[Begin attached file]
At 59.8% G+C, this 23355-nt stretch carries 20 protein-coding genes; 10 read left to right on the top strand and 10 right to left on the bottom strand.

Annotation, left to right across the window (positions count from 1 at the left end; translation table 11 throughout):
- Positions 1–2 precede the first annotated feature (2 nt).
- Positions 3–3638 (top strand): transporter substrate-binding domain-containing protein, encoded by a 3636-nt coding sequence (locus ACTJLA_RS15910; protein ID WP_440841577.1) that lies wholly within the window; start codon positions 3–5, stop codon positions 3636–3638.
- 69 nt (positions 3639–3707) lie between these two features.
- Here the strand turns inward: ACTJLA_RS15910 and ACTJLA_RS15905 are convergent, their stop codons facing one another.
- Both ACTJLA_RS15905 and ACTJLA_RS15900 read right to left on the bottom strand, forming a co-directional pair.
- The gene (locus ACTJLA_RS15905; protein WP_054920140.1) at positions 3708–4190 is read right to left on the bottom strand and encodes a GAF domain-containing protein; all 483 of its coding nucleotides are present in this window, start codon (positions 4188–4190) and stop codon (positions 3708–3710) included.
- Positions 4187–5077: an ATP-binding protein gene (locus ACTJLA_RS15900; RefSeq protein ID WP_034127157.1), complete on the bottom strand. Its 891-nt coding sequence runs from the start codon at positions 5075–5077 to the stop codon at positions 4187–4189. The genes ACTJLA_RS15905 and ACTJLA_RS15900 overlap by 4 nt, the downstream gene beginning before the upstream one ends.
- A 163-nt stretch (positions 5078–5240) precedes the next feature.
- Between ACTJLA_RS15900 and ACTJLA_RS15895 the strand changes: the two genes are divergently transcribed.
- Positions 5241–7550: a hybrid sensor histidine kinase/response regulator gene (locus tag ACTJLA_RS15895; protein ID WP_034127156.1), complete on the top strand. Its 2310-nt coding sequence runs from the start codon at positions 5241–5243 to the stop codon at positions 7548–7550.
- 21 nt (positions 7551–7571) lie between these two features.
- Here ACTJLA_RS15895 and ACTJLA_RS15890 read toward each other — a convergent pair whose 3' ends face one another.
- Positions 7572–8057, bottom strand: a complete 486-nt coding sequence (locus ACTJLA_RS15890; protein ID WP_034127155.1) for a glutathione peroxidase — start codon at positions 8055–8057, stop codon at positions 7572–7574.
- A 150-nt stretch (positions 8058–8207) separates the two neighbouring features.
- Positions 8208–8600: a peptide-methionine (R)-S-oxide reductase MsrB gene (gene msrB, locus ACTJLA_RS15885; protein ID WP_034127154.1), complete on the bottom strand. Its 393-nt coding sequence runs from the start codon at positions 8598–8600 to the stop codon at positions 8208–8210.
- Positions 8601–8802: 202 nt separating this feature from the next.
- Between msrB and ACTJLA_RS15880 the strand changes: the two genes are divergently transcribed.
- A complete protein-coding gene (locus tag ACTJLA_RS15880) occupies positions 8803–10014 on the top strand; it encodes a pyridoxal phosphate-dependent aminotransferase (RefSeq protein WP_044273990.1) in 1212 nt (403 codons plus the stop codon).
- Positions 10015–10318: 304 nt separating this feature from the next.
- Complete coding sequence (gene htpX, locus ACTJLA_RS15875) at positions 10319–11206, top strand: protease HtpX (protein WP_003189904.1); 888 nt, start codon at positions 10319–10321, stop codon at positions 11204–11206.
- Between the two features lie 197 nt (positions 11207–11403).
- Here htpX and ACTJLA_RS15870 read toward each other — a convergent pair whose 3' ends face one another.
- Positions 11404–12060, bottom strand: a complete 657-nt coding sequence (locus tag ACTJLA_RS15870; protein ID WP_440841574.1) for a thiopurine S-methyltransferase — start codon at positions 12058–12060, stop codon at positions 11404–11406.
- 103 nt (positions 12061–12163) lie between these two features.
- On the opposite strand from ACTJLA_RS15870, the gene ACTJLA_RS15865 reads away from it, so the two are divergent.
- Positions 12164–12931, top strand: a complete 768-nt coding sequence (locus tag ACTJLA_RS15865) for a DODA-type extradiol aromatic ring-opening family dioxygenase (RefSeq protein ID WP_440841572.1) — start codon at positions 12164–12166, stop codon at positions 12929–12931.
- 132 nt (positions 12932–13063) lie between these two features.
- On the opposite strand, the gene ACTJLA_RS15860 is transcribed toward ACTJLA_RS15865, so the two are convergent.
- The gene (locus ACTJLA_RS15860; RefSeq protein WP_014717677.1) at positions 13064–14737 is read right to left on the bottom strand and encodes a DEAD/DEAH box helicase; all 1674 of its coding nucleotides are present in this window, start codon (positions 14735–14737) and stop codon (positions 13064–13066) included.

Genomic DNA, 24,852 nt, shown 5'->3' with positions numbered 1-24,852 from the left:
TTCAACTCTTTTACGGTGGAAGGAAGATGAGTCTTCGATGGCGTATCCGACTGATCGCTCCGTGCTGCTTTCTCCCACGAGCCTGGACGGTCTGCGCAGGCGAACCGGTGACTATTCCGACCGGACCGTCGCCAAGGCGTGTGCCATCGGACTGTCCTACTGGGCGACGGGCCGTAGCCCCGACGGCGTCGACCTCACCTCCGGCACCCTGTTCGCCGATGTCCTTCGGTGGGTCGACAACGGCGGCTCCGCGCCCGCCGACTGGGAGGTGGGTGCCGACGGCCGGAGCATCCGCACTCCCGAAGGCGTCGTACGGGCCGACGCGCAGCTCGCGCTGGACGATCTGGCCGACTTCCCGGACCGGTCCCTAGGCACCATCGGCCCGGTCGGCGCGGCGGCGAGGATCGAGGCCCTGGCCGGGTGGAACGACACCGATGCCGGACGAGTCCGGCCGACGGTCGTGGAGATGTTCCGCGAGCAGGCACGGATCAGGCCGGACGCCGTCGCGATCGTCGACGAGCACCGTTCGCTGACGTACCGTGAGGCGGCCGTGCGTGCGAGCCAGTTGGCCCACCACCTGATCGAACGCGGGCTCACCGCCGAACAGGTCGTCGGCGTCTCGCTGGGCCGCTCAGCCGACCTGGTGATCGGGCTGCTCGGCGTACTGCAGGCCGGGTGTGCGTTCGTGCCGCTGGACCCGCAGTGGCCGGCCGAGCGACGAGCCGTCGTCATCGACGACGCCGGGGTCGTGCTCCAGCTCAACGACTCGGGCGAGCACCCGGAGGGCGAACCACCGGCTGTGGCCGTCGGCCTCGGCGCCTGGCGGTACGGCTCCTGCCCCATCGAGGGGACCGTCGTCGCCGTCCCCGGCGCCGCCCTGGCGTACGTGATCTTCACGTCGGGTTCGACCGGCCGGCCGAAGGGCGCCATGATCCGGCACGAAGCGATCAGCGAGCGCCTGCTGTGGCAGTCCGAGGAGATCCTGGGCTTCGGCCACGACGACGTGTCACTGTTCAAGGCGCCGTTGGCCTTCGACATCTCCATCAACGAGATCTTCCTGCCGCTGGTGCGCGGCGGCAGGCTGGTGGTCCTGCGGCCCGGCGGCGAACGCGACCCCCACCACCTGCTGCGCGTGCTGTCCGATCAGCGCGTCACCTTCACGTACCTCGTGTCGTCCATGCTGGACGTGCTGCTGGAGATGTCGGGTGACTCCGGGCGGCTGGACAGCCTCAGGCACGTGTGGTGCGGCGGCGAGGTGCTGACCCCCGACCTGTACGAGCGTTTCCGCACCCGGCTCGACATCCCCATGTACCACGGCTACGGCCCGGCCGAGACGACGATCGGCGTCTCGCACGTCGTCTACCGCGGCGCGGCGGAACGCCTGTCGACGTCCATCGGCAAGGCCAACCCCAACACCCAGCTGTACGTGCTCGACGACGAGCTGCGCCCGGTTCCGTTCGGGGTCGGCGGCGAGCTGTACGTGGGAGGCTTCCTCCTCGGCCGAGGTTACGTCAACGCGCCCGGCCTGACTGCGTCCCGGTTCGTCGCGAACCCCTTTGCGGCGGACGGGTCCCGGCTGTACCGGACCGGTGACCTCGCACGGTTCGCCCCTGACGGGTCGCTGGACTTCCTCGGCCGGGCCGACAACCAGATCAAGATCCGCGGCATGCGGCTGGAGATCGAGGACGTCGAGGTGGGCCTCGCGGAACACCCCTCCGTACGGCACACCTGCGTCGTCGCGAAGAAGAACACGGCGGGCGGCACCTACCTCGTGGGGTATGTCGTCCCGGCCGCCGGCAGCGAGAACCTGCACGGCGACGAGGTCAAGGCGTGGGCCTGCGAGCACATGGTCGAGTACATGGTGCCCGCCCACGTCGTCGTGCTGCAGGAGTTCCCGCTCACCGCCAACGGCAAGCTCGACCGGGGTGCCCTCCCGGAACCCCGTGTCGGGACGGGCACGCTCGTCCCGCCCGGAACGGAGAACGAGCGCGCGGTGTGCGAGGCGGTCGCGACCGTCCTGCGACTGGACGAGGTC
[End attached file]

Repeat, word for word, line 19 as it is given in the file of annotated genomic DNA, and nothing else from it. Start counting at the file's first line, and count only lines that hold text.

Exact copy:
- Between msrB and ACTJLA_RS15880 the strand changes: the two genes are divergently transcribed.